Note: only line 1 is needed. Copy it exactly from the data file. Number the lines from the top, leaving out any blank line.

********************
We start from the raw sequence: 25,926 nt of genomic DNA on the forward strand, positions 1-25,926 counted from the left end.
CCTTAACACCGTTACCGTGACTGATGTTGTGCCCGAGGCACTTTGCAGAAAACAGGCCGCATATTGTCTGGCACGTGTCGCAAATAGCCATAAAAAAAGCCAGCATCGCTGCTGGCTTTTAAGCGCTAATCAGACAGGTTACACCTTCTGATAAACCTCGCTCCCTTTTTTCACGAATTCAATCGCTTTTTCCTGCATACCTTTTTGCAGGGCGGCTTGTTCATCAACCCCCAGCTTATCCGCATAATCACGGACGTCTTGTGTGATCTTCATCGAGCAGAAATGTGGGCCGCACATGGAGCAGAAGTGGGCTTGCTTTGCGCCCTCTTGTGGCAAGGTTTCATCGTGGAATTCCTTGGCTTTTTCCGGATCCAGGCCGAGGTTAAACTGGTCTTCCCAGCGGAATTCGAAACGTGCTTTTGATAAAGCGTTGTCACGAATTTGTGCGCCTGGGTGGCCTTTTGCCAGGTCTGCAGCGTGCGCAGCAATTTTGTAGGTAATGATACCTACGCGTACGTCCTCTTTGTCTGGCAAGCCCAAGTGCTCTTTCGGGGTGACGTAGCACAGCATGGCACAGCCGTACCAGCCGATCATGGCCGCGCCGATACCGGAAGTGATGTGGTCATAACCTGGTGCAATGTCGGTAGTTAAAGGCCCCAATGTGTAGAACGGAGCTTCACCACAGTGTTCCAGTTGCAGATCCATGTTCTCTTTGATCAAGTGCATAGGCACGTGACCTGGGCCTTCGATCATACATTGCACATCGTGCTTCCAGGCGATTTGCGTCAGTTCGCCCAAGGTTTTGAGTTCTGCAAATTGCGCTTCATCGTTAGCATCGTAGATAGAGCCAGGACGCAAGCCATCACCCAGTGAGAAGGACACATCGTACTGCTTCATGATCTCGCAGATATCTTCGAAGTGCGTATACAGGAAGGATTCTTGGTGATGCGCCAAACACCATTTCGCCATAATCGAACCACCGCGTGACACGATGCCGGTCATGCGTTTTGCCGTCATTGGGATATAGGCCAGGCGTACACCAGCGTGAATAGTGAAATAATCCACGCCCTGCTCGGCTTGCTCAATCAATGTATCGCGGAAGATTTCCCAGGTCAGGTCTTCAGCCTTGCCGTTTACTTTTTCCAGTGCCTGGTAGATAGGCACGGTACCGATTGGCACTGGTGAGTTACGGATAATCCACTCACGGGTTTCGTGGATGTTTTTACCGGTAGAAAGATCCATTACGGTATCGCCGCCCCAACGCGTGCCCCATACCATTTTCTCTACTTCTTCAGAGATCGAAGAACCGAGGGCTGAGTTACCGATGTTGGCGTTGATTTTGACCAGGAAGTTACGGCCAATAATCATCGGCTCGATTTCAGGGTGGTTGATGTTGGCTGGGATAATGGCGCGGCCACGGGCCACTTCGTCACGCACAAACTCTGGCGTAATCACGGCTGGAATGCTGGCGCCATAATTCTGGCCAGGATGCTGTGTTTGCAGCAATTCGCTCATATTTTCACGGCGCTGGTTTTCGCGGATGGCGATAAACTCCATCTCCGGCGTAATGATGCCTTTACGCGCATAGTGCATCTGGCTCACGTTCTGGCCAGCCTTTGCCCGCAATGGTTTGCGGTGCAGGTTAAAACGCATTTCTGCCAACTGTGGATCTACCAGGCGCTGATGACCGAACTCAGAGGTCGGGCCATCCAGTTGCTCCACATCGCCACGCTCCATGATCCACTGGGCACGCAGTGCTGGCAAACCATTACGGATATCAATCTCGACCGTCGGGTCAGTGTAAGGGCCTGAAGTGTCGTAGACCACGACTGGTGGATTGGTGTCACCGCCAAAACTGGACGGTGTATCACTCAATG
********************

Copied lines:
We start from the raw sequence: 25,926 nt of genomic DNA on the forward strand, positions 1-25,926 counted from the left end.